American families are on the go more than ever. From basketball practice to ballet lessons and piano class to auditions for the school play, moms and dads have nearly become chauffeurs for their kids due to busy schedules.
With all the hustle and bustle of everyday life, it’s easy to order takeout nearly every night for dinner. Meanwhile, the kids fill up on sugary juice boxes, chicken nuggets made from something that barely resembles chicken, and, if we’re lucky, a single plastic cup of applesauce with a popular cartoon character on the foil lid.
Many children grow up having no knowledge of where the food they eat comes from. Most have never seen a farm or even a garden.
If you think your child won’t touch fresh vegetables, you might be surprised what happens when you expose them to veggies that they’ve actually had the opportunity to plant, nurture, and harvest themselves.
That’s right: teach your kids to garden and you’ll likely see a budding interest in vegetables and perhaps even an increased awareness of their own health.
Container Gardens & Raised Beds
If you don’t have a lot of space to teach your child to garden, that’s OK. It’s actually incredibly easy to grow many kinds of vegetables in containers in your yard, on your patio, or even on your front porch.
Large flower pots or even plastic storage bins with the lids removed make great tools when it comes to your quest to teach your kids to garden.
Vegetables that thrive in containers include lettuce, tomatoes, peppers, zucchini, squash, and even root veggies like carrots and potatoes, if you use a container that is deep enough.
Containers also make great homes for strawberries, blueberries, and even peaches and apples, which have certain varieties available in dwarf trees that can be grown in nearly any space.
If you have a bit more space outside, raised garden beds are simple to make and upkeep and require less weeding than a traditional garden. You can also purchase raised garden beds from retailers online, or you can seek out your local private sales listings (such as Craigslist or Facebook yard sale pages) to see if you can find someone to build one for you.
Nearly any plant can be grown in a raised garden bed. The amount of space and soil depth required will vary based on plant. Some plants that do quite well in raised garden beds include tomatoes, lettuce, peppers, asparagus, onions, zucchini, squash, peas, and root vegetables.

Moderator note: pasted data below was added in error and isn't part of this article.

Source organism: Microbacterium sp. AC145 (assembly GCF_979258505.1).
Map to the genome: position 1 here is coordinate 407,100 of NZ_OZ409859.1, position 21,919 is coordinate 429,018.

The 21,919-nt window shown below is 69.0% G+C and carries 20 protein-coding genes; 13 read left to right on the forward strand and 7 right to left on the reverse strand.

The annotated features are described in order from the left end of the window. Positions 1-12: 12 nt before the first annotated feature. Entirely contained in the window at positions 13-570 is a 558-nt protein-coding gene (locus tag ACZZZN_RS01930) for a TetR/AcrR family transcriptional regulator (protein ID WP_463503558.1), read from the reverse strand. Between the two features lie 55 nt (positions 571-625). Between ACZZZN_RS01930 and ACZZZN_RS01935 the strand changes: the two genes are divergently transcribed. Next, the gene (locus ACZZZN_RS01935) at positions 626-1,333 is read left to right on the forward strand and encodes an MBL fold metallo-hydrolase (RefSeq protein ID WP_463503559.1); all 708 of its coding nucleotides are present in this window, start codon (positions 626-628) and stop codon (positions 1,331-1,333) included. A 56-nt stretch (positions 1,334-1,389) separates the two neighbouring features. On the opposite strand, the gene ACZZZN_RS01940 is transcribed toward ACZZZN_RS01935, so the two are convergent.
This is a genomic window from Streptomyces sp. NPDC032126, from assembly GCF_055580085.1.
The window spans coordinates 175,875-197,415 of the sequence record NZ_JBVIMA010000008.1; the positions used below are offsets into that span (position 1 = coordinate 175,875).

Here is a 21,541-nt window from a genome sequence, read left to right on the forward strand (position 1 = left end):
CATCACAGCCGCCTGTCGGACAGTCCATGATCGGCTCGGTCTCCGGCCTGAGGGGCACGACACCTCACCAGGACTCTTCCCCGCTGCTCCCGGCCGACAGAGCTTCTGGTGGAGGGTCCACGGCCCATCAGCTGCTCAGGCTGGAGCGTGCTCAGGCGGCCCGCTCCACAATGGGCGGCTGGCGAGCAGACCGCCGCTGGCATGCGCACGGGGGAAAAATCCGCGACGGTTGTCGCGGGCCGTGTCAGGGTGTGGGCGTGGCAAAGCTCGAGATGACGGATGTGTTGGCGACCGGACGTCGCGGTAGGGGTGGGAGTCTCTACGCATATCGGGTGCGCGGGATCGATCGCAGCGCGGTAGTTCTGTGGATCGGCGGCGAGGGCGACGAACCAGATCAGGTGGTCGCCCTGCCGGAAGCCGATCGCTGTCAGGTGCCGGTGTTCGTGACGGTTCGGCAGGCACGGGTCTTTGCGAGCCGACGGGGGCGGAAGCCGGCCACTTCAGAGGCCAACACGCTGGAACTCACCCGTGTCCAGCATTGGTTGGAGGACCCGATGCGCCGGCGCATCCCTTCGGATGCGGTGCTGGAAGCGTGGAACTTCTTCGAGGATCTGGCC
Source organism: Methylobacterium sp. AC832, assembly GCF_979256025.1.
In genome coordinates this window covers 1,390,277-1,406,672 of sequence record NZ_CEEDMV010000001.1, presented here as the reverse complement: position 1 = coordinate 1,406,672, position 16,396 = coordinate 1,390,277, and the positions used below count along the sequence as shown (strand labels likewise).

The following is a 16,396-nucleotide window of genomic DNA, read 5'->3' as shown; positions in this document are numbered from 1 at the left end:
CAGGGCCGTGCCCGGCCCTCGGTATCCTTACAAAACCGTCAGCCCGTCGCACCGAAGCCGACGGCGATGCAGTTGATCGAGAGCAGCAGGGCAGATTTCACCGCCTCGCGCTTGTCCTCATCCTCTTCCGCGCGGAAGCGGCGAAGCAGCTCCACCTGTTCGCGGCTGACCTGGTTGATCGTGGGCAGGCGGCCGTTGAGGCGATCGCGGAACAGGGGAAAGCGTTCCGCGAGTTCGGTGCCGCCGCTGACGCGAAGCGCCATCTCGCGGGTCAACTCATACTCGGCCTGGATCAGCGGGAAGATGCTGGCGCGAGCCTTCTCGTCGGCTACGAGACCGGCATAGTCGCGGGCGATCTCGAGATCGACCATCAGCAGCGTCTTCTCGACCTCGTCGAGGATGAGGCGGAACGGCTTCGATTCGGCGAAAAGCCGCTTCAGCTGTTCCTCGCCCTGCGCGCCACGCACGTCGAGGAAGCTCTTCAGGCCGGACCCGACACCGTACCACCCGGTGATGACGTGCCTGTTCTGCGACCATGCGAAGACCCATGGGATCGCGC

Fruits such as smaller varieties of watermelon and pumpkin can also be grown in raised garden beds, and they are a favorite among those who teach their kids to garden. After all, most children love the sweet taste of watermelon and picking a fresh pumpkin come fall.
Focus on Quality, Not Quantity
Don’t worry about the size or yield of your efforts when you teach your kids to garden. Even planting just one or two tomato plants in a container on your porch can be enough to pique your child’s interest and teach them to enjoy healthy food.
Biting off more than you can chew could work in reverse, and instead teach your child that gardening and growing food is a hindrance and a chore rather than teaching them to enjoy it. Make sure you and your child can keep up with the needs of the garden so that this does not occur.
However, keeping your child involved in the garden is also critical. They must play a key role in every aspect of the garden in order to truly learn to appreciate the literal fruits of their efforts. From planting to weeding and watering to harvesting, children of all ages can help to grow their own food.
A Life Lesson
When you garden with your kids, you are providing them with invaluable lessons in life that they will carry with them into adulthood while giving them the opportunity to enjoy fresh vegetables and fruits that they themselves helped to cultivate.
When you teach your kids to garden, you teach them to work hard, nurture, and persevere for a desired end goal–something they’ll need to do many, many times throughout their lives.
In many ways, gardening promotes not only physical health in the form of exercise and the consumption of healthy food, but also mental health because it provides purpose, assists in goal setting, and is a true physical representation of the relationship between hard work and reward.